Growing up, telenovelas, or soap operas in Spanish, were big in our house.

They started in the early afternoon and lasted until the early evening hours.

During this time, no one was allowed to speak.

Silence was pivotal if any of the spectators were to understand the complicated lives of the protagonists.

One telenovela after another, my mother sat glued to the television, quieting anyone who dared to speak with a sharp, “Shh!”

Nana, in the meantime, carried on in the kitchen, mumbling what a waste of time it was to watch fictional accounts of people’s problems.

“Hija,” she would say, “don’t you have enough problems of your own that you have to become an audience to these people’s crisis and drama?”

“Mama,” my mother would reply, “My problems hardly resemble anything as interesting and intriguing as the ones these characters have.”

And she wasn’t kidding.

During commercials, everyone was treated to a blow-by-blow description of Marianita, one of the few living virgins, who was in love with Padre Juan, the priest, who was in love with Sarita, the Venezuelan expat, who was married to Pablo, the blind welder.

Even worse, my mother didn’t think listening to her scream, “Marianita, keep your virginity until you’re married!” was enough.

She turned every situation in the telenovela into a teaching moment.

Hence, we were reminded of the importance of not engaging in premarital sex, coveting our neighbor’s wealth, and more importantly, of not falling in love with the village priest.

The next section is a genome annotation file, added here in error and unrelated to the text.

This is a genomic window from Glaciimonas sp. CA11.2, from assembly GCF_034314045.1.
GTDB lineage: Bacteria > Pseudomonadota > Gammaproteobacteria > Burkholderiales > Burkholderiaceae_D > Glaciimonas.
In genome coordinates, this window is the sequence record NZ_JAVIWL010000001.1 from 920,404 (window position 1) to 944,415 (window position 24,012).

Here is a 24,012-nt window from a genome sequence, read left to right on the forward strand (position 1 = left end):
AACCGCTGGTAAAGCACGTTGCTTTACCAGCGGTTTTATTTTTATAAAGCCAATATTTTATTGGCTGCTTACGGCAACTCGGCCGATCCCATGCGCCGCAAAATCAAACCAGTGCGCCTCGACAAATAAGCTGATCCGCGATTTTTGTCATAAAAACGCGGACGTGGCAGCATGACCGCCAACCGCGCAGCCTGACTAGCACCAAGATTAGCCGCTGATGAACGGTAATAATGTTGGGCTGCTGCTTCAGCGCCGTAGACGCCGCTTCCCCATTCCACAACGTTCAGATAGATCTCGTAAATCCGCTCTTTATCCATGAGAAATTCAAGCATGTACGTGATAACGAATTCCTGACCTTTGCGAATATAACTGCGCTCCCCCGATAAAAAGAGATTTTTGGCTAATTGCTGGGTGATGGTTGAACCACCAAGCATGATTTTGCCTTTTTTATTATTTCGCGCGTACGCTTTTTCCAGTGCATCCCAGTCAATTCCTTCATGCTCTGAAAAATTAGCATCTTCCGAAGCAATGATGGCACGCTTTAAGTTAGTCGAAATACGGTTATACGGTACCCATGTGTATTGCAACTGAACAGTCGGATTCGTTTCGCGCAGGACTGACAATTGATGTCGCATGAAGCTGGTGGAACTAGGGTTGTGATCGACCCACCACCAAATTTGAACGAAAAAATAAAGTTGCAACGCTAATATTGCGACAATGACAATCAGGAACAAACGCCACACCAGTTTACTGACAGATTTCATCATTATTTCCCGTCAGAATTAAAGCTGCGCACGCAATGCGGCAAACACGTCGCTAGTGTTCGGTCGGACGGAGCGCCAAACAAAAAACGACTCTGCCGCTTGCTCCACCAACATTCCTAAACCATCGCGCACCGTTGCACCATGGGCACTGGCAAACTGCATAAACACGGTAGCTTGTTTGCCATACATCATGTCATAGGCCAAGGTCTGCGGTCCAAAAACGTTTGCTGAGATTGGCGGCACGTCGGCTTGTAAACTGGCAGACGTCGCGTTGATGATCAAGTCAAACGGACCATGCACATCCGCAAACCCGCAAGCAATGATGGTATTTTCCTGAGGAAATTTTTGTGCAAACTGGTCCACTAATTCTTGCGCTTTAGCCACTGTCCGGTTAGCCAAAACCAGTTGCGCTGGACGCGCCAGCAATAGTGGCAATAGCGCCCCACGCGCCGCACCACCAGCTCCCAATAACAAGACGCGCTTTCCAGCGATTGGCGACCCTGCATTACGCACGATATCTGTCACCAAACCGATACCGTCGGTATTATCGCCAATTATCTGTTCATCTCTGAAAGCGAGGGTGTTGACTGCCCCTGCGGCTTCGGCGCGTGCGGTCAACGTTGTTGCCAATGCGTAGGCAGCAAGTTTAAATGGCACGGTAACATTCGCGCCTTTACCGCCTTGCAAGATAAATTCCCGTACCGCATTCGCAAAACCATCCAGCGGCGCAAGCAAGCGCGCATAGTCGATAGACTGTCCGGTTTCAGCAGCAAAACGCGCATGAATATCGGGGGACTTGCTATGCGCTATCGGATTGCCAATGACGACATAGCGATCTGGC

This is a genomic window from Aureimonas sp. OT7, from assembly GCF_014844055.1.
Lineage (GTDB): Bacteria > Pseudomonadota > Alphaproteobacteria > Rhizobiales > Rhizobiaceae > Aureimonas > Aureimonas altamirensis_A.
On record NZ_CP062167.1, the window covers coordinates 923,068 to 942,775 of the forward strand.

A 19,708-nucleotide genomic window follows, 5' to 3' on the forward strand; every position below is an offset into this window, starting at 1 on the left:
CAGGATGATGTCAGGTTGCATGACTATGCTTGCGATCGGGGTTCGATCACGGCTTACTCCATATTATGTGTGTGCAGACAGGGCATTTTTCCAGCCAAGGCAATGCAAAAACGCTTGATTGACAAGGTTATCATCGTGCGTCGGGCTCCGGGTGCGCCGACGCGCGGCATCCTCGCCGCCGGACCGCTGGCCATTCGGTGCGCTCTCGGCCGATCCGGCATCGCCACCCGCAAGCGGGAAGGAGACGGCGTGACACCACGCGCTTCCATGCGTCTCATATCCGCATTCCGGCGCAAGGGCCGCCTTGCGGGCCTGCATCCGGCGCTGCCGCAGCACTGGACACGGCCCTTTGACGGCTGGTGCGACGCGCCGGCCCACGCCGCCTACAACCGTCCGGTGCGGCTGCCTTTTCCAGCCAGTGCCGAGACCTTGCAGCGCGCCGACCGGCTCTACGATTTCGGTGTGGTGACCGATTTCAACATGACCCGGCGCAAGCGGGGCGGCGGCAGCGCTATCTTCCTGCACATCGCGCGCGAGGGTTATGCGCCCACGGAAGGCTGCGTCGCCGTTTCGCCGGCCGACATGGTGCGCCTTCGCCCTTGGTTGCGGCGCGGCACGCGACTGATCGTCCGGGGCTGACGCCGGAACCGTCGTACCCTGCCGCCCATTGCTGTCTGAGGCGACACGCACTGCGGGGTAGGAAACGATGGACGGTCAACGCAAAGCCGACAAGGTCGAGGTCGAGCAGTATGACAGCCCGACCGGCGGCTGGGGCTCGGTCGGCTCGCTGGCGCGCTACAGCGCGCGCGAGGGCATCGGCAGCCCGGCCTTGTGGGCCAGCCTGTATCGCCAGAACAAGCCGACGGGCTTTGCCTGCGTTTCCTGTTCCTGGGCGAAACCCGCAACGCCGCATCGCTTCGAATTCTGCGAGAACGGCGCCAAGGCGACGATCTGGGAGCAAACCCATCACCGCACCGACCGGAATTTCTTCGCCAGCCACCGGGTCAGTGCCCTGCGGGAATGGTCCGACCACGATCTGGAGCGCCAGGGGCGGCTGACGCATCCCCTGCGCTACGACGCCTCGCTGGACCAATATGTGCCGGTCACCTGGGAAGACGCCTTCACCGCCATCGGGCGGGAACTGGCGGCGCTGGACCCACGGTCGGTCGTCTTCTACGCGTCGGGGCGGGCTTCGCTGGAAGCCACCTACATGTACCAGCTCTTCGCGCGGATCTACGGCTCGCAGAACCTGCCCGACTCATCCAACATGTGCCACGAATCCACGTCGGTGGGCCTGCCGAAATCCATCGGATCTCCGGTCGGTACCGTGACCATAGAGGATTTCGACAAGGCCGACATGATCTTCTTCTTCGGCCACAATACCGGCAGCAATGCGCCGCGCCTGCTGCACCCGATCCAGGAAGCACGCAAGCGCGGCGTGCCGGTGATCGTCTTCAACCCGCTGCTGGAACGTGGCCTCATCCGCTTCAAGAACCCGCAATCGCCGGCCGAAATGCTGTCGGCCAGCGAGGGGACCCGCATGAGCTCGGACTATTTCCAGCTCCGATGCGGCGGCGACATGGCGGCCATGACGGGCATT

Not that we lived in a village.
But to hear my mother speak, anyone would think my sisters and I had a hidden agenda for attending catechism.

Furthermore, my mother did not discriminate.

Everyone was invited into our home.

Characters from Venezuela, Mexico, Spain, Argentina, Puerto Rico; they all made their way into our living room and quickly became part of the family.

We dined with them, studied in spite of them, and relied on their troubles to lessen our own.

Maria, Pedrito, Alberto, Adela, Victoria, Claudio, and Miguelito.

They were like extended family, with the exception that we only saw our “real” relatives once a year, and we saw our telenovela relatives three and four times a day.

To this day, I’m convinced telenovelas are one of the reasons I moved out.

The competition was too fierce and frankly, I didn’t have the physical or mental energy to battle the likes of Marianita and Juan.

As far as I was concerned, these people were in a league of their own and they’d lured my mother to the dark side.

However, in all fairness, I have to admit that it was thanks to Marianita, that I learned how to feign being sick, how to faint at will, and how to bat my eyelashes in that special “come hither” manner.

Marianita is also the reason I probably won’t make it through the pearly gates of heaven.

Taking the Daughter to Sunday school one morning, I met Father Salvador, a real priest, who was so handsome, I was “forced” to incur in impure thoughts.

Marianita had been my role model and the way I saw it, if she could fall in love with a priest, I could damn well wonder what Father Salvador hid beneath his tunic.

Yes, telenovelas.
The downfall of propriety as I knew it.

And all thanks to my mother and her addiction.

To this day, my mother still invests a great part of her day watching the newer Spanish soap operas.

Yet, she tells me they’re not the same.

The characters are too superficial and lack passion.

Luckily, the story line is still the same.

Nowadays, she’s able to witness how Pilar, who’s originally from Brazil but moved to Argentina to get to know her dying father, is secretly in love with her dentist, Marco, who’s really her brother, the son her mother gave up for adoption when she was fifteen, who’s secretly using his dental practice to launder money for the mob, who’ve threatened to kill him if he doesn’t do what they say.

So what does snow have to do with telenovelas?


I just wanted to share shots of today’s snow day with all of you!


Have you ever watched a telenovela or soap opera?